Mimi’s Suitcase ***


Quaker Meeting House

Venue 40

18.30 (run ends 26th Aug) 

Ana Bayat was born in Iran, grew up in Spain, studied in France and England, and now lives in California.  A multi-talented actress, she has written this largely autobiographical show in which she performs in at least three languages – blessedly with subtitles for those of us who are not fluent in anything other than English!


We are first invited to a party in Teheran in 1984, where teenagers are dancing under the watchful eyes of their older relatives – until suddenly the moral police burst in and drag off to prison anyone they feel is failing to conform to the strict moral code they have decided governs the only correct way to behave.  ‘Mimi’ then tells us what life was like in Iran under the Shah, how she and her family fled to Spain after his downfall, and how they returned to Iran to rejoin their father after he returned there from the USA, only to find how much had changed in their absence.


Ana is an accomplished actress, switching effortlessly from sulky Spanish teenager to gruff and frightening ‘moral policeman’ to Iranian ‘auntie’, giving a very clear picture of and commentary on the different cultures in which she finds herself.  We see her struggles with the conflict between the life she learned to live in Spain and the way she is expected to live now, learn how ‘clandestine video rental guy’ saved her life with western films and pop videos, and wonder with her how she can escape this appallingly restrictive society to which she has been confined?   Theatre becomes her raison d’être – but when even that becomes subject to the moral police Mimi realises that applying to study abroad is her only hope: and so begins a new chapter of her life, still with her faithful suitcase in her hand.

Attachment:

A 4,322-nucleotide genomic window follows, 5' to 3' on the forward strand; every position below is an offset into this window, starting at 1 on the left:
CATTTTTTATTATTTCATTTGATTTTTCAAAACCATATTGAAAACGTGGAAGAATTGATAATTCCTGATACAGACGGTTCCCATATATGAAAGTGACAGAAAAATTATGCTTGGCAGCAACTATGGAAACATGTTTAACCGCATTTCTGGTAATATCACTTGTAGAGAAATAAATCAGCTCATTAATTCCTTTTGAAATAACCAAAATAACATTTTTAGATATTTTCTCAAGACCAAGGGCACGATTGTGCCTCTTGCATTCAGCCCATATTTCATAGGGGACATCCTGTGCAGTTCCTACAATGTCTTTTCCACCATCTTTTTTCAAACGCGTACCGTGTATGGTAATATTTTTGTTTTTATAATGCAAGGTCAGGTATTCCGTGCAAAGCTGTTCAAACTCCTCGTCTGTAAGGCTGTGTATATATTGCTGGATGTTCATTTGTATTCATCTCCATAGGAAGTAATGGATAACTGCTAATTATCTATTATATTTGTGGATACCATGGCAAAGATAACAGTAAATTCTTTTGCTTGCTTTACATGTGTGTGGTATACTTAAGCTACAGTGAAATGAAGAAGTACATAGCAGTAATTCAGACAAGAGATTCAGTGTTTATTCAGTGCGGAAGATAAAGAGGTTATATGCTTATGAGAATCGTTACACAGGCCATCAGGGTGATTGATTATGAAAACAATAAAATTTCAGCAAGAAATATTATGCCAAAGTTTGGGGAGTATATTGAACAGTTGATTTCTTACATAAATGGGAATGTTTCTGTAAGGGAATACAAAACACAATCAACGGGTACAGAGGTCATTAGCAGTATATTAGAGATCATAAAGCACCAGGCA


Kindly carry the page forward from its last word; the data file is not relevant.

This show was a fascinating window into life in widely different cultures which the audience found entertaining and moving in equal measure.  It shows us a woman of considerable ingenuity, resourcefulness, and resilience, and reminds us that it is possible to survive appalling situations without bitterness and hatred, while also pointing out the terrible things people will do in the name of an ideology, and how repression can be a slowly creeping tide as well as a crushing tsunami.


Mary Woodward